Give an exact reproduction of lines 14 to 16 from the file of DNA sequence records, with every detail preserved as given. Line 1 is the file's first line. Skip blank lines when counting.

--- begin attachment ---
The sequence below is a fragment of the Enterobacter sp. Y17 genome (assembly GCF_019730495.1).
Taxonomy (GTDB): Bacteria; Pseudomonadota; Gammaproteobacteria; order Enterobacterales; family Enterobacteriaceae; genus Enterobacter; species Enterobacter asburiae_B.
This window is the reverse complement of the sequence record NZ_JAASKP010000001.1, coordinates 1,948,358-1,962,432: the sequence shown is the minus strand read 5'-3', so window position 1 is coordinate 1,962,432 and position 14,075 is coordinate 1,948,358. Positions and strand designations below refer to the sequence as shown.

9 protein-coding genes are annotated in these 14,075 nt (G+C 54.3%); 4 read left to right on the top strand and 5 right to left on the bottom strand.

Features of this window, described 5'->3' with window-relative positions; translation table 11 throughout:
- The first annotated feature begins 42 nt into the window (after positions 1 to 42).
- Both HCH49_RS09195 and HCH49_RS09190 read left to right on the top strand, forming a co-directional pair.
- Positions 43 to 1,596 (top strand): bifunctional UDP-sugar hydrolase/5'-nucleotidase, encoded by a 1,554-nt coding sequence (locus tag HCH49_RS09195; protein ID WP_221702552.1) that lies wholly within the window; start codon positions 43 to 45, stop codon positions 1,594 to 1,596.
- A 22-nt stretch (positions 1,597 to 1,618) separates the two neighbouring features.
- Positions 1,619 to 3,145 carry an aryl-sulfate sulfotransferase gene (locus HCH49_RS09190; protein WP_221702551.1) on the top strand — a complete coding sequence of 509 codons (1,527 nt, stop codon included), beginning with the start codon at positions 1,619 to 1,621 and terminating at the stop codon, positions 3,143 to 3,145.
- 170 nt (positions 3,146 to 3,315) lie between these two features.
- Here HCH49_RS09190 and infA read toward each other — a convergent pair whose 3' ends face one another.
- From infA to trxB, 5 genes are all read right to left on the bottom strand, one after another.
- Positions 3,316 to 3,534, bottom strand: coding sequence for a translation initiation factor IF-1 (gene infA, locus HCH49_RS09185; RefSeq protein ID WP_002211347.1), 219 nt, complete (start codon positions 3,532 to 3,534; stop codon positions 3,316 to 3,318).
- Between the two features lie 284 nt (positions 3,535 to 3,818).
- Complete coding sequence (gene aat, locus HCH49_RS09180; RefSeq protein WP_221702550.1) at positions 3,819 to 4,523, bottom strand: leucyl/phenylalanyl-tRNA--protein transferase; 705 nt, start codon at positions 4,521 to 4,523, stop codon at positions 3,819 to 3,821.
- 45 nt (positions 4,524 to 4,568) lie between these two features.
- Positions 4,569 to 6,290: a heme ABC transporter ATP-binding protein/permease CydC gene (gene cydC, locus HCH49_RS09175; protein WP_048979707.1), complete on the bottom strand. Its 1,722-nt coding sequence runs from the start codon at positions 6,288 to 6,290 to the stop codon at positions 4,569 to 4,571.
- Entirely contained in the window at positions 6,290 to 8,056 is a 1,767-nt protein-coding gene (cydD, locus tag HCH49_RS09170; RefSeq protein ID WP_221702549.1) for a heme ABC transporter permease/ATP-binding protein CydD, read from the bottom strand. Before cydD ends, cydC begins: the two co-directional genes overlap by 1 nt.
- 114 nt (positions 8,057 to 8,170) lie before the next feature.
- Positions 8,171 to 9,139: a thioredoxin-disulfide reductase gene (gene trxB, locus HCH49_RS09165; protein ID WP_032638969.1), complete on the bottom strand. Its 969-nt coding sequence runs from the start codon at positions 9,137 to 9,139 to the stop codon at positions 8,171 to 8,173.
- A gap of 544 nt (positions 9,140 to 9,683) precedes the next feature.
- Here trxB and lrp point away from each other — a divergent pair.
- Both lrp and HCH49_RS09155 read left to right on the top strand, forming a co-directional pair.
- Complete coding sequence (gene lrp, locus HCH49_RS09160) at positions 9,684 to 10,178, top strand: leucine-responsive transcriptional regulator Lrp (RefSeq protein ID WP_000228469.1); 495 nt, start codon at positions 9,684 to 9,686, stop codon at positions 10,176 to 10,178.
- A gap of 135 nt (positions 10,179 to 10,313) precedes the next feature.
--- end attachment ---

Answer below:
- Positions 3,316 to 3,534, bottom strand: coding sequence for a translation initiation factor IF-1 (gene infA, locus HCH49_RS09185; RefSeq protein ID WP_002211347.1), 219 nt, complete (start codon positions 3,532 to 3,534; stop codon positions 3,316 to 3,318).
- Between the two features lie 284 nt (positions 3,535 to 3,818).
- Complete coding sequence (gene aat, locus HCH49_RS09180; RefSeq protein WP_221702550.1) at positions 3,819 to 4,523, bottom strand: leucyl/phenylalanyl-tRNA--protein transferase; 705 nt, start codon at positions 4,521 to 4,523, stop codon at positions 3,819 to 3,821.